I'm only just getting into p-forms myself and I agree it can be somewhat perplexing at times. I didn't get the whole "It gives div, grad, curl and laplacian without coordinates" thing for quite a while but I don't agree that it's not geometrically intuitive. Once things begin to click into place, I think it does give a very useful way of describing geometric properties.

    Nakahara - Geometry, Topology and Physics gets onto differential forms about 1/3 the way through and it builds up to them by moving through a number of geometric systems, putting them in context. An excellent book for more mathematical physicists.
  12. Feb 26, 2007 #11
    No. Multivectors exists in the tangent space, by themselves. Forms exists in the dual space and you need to apply vectors to them to evaluate them to a number.

    But it doesn't give grad, curl and div. It just gives something that kinda sorta maybe but not really looks like grad, curl and div. dw isn't the curl. It's a two form. You have to give it vectors and integrate for it to have any solid meaning. As to geometric meaning, I've already discussed the major problem with forms, that is, the only R^3 geometry involved requires you to use the canonical volume forms. Which is a pretty big qualifier.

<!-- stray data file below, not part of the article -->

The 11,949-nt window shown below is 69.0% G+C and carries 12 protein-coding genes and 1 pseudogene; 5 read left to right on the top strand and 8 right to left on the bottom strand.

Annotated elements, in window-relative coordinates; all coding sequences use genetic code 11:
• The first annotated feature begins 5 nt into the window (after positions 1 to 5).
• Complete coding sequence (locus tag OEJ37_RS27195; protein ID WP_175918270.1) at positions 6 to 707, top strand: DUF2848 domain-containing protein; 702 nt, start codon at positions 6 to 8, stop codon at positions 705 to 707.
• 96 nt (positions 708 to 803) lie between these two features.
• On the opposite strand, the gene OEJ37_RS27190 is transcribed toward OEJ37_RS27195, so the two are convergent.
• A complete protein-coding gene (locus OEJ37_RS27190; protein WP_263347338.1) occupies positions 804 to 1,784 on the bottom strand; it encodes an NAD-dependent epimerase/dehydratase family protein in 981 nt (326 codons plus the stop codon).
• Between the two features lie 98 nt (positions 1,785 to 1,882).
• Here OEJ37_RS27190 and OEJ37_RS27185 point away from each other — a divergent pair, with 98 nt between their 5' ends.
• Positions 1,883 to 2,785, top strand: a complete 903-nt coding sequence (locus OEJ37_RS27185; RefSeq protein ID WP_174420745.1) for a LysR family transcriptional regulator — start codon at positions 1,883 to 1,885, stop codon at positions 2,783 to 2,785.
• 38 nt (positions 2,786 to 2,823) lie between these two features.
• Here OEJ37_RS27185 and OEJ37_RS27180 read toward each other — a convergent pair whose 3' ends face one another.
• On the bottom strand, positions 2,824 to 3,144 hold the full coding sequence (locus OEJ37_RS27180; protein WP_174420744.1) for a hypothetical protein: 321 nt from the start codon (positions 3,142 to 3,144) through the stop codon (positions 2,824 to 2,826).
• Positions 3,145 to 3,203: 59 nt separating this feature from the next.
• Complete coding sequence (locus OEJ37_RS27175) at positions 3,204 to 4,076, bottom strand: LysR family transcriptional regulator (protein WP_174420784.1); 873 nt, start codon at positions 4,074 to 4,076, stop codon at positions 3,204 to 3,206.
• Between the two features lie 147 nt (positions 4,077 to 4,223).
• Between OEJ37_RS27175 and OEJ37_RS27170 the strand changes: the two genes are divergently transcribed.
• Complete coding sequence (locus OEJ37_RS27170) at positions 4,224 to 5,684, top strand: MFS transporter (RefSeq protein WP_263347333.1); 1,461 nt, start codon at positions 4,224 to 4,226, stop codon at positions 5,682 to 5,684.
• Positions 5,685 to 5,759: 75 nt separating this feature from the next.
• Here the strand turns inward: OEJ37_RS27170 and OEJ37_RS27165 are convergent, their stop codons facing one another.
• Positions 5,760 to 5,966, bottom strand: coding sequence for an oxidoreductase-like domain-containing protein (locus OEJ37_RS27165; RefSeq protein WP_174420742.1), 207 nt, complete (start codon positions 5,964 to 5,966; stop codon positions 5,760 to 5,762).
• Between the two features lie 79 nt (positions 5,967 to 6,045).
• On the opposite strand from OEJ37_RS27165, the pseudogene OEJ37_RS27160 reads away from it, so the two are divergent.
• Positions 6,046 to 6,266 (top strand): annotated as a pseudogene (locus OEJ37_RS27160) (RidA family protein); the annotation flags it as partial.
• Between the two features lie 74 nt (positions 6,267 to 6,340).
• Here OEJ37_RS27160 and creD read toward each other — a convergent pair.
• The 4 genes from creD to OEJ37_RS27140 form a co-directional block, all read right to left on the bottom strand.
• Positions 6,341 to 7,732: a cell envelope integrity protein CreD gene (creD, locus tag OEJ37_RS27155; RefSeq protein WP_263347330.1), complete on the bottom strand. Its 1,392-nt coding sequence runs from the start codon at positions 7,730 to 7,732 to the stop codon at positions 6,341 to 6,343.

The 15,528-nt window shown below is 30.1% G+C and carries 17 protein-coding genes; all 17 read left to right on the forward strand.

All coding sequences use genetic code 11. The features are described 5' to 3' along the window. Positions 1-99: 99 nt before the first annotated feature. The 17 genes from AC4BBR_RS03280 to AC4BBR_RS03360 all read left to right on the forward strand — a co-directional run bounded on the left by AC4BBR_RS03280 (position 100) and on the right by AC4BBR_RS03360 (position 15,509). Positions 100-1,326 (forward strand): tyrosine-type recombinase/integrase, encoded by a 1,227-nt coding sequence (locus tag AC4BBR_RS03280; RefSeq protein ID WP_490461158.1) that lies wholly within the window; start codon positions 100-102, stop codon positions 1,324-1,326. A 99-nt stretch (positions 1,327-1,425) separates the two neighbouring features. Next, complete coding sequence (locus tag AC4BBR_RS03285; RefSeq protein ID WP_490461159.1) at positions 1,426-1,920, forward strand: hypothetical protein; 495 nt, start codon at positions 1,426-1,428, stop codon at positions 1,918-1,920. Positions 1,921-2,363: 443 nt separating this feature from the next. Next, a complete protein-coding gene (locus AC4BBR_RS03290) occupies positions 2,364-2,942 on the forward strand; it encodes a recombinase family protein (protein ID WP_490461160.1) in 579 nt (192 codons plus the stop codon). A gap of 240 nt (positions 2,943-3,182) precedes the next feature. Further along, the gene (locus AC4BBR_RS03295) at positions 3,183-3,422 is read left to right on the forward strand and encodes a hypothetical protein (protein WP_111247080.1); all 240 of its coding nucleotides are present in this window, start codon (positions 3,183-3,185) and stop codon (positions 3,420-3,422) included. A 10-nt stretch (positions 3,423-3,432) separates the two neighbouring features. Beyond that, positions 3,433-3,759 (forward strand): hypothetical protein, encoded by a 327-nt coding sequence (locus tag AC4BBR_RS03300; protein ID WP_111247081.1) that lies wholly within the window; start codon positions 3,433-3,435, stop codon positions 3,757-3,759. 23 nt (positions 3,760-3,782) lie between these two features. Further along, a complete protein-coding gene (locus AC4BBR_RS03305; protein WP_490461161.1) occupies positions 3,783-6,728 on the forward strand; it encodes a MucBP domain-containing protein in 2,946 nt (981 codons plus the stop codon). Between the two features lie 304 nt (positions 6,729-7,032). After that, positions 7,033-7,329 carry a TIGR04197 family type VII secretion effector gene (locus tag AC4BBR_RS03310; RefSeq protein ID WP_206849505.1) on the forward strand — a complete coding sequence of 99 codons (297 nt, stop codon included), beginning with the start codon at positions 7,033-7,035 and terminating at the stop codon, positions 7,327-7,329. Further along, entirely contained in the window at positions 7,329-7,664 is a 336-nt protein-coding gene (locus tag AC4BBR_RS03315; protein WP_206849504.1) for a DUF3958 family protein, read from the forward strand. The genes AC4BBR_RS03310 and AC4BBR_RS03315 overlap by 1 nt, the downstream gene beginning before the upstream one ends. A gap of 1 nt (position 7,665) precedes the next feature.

I highly reccommend the following as an introduction to Geometric Algebra. Enjoy.
  13. Feb 26, 2007 #12
    If you're interested the Lee text I mention above gives a mapping from forms to the usual vector grad, curl, div.

    I.e. inverse(g)(df) where g is the metric maps the differential 1 form df to the usual gradient vector.

    Curl and div mappings are slightly more involved.
  14. Feb 26, 2007 #13


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    It is terribly arrogant of you to think that your intuition is maximal amongst human beings. Your inability (or, more likely, refusal) to intuit forms does not imply that nobody else can intuit them.

    Let's think physics in 3 dimensions for the moment. Would you agree that mass density is a pretty intuitive concept? Well, mass density is a differential 3-form. To wit, mass density is something you integrate over a volume to obtain the mass, and is rescaled if you make a coordinate transformation.

    Of course, if really didn't want to use differential forms (or didn't know they existed, so scalars and vectors are your only tools), you could instead work with the hodge dual. That is, instead of working with the mass-density 3-form G, you could work with the mass-density scalar p, which is defined so that G = p dV. (where dV is the canonical volume measure)

    Or worse, you could do what happened historically, and treat mass-density as a pseudoscalar, so as to maximize the technical awkwardness of the subject.
    In particular, this happens because that's the only way to get the notion of a pseudoscalar (or pseudovector) to work out properly -- if you strip dV off of the mass-density 3-form to turn it into a pseudoscalar, you're going to have to reattach it if you ever want to integrate anything.